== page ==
VAEH is concerned about how Act 39, and a doctor’s affirmative duty to inform terminally ill patients of all options per the Patients’ Bill of Rights passed before Act 39, would seem to require physicians to tell terminally ill patients that lethal drugs are among their options. The vital relationship of patient-doctor trust is threatened if a doctor must tell a patient that maybe he or she should consider ending their life.

On the matter of inadequate end-of-life insurance – I know of a Washington County man who was forced to sell his most precious possessions to pay his terminally ill wife’s nursing home bills. He loved his wife dearly and would sacrifice anything for her. But it is easy to understand that some families, facing financial drain, would implicitly or explicitly pressure the terminally ill family member to pursue relatively inexpensive lethal drugs.

Act 39 was passed two years ago in expectation that adequate universal insurance coverage was just around the corner. Much has changed. An important assumption – that no Vermonter would have cause to swallow lethal drugs to relieve their families of the financial burden of costly end of life treatment – is now unsupported. Without adequate end of life insurance coverage, unwanted death by cheap lethal drugs remains a risk. People in other states have been told, “we won’t pay for your cancer treatment but we will pay for your pills.” Is this happening to Vermonters? As a heath care oversight committee, will you take the time to find out?

As to the unintended connection between unwanted suicide and legalized assisted death, I must tell the story of my eldest son. As a teen he was a constant suicide risk. Through the wise, compassionate help of state social workers, he escaped his teen years alive. Some years ago he sat in the well of the House and listened to testimony at a large public hearing some years ago. Not having made the connection myself, I asked him afterwards what he thought of the meeting. My brilliant, troubled son began to shake in angry fear. “Those hypocrites,” he said. “They’ve been telling me all this time that suicide is never OK.” When I said the law is meant for adults at end of life, his teenage hypocrisy meter just pegged my response as one more example of “do as I say, not as I do, it’s all right for adults, not OK for kids.”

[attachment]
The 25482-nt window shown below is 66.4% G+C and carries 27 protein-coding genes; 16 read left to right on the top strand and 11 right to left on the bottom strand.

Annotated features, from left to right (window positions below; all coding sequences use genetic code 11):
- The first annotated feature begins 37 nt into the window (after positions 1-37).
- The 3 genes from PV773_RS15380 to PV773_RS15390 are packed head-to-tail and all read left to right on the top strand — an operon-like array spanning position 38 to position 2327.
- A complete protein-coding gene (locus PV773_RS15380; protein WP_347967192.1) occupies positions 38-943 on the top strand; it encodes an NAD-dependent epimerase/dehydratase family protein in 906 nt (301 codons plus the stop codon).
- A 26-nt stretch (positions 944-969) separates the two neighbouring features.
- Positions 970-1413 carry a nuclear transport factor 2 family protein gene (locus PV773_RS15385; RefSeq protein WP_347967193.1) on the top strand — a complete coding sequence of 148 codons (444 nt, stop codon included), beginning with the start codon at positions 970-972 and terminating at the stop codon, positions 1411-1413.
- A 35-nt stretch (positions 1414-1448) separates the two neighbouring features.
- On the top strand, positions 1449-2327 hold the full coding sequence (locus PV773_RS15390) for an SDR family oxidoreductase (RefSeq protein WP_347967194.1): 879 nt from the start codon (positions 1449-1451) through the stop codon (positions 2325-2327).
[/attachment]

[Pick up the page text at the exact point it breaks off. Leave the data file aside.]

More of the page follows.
My last story illustrates the best path for Vermont and addresses a concern raised by Oliver Brody. Before she died on March 7, my mother was under the care of Dr. Zail Berry, a palliative care professor and physician and a longtime member of the Vermont Alliance for Ethical Healthcare. I believe I heard Dr. Berry testify before this committee, perhaps eight years ago, that end-stage cancer patients can be both conscious and substantially pain-free. This assertion proved true for my mother. Despite an aggressive cancer that was shutting down her body, my mother was relaxed and talking with us just a few hours before 11 pm March 6, when she went to sleep, and died the next morning. I don’t know what my mother thought about Act 39. I do know the circumstances of her passing were, to me, an example of what Vermont must strive for: the highest standards of palliative care education and practice for Vermonters at end of life.

As I reach the conclusion of my testimony, I am struck by how many of the stories I have told are my own. I lead a pretty typical life. I think that most Vermonters would, in a safe, constructive setting, tell their real-life stories. I ask this committee to take the time, and take the lead.






Vermont House and Senate Committees have taken limited testimony on how Act 39, the assisted-suicide law, is currently working. Throughout that process, the multiple flaws in the law were exposed by those who were able to testify against the law.  Despite the known dangers, those in positions of power are intent on sending a bill to the floor that keeps Act 39 in place, with no changes to the original language of this fundamentally flawed law.